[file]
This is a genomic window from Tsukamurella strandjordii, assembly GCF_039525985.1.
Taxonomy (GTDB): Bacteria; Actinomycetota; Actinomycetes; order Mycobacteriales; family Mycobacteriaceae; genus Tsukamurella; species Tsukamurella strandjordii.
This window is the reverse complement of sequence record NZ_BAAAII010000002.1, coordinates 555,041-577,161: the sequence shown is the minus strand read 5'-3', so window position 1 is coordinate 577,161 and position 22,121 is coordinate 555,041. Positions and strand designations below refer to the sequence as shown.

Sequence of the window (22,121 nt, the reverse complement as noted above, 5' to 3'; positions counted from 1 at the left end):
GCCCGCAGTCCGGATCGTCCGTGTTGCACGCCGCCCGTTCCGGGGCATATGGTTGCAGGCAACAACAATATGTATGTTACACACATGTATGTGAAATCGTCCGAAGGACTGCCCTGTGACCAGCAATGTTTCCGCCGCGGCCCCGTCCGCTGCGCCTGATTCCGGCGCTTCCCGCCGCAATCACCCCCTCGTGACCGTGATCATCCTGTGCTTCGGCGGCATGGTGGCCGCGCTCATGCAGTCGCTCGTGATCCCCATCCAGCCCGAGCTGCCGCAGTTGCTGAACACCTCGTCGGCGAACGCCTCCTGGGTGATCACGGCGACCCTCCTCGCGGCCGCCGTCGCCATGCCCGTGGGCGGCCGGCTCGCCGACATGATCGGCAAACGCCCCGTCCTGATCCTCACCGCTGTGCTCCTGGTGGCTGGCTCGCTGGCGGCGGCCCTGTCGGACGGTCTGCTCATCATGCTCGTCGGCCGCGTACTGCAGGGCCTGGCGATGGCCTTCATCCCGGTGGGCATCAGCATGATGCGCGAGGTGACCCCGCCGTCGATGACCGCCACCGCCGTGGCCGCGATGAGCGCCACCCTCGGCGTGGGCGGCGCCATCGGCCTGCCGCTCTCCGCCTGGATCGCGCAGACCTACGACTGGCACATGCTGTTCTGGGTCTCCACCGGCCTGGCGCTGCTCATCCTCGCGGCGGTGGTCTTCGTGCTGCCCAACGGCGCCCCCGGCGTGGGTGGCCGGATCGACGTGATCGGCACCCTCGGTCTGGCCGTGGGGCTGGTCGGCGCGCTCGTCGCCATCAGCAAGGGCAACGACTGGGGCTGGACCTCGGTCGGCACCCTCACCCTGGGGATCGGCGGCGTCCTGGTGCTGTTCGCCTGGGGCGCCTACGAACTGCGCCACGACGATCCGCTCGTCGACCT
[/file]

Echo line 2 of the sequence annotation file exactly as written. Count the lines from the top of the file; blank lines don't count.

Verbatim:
Taxonomy (GTDB): Bacteria; Actinomycetota; Actinomycetes; order Mycobacteriales; family Mycobacteriaceae; genus Tsukamurella; species Tsukamurella strandjordii.